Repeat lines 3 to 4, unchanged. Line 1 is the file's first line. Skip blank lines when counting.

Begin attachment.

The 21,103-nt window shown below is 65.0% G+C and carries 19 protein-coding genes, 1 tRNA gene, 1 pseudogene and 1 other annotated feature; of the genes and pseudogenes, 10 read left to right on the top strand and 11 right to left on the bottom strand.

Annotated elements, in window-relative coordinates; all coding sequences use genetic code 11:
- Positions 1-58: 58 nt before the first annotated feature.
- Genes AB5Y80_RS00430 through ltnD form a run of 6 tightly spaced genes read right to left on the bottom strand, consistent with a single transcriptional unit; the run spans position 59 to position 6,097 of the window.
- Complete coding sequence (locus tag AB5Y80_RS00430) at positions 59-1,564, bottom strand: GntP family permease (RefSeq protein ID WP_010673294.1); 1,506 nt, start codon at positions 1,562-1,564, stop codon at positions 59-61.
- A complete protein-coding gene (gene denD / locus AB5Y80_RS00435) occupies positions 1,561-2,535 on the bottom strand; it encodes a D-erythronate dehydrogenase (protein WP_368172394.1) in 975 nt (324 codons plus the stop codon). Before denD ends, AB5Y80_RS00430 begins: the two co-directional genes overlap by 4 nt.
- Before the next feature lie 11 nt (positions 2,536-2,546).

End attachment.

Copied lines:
- Positions 1-58: 58 nt before the first annotated feature.
- Genes AB5Y80_RS00430 through ltnD form a run of 6 tightly spaced genes read right to left on the bottom strand, consistent with a single transcriptional unit; the run spans position 59 to position 6,097 of the window.